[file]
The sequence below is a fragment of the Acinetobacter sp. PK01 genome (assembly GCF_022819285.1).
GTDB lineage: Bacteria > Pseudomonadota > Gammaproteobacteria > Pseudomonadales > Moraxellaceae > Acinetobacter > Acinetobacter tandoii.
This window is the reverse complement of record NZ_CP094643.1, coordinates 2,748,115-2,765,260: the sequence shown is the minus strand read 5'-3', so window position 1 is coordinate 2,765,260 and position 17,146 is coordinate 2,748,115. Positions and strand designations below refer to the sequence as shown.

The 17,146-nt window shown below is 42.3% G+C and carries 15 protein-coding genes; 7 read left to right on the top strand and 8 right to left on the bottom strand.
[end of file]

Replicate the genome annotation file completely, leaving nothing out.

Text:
The sequence below is a fragment of the Acinetobacter sp. PK01 genome (assembly GCF_022819285.1).
GTDB lineage: Bacteria > Pseudomonadota > Gammaproteobacteria > Pseudomonadales > Moraxellaceae > Acinetobacter > Acinetobacter tandoii.
This window is the reverse complement of record NZ_CP094643.1, coordinates 2,748,115-2,765,260: the sequence shown is the minus strand read 5'-3', so window position 1 is coordinate 2,765,260 and position 17,146 is coordinate 2,748,115. Positions and strand designations below refer to the sequence as shown.

The 17,146-nt window shown below is 42.3% G+C and carries 15 protein-coding genes; 7 read left to right on the top strand and 8 right to left on the bottom strand.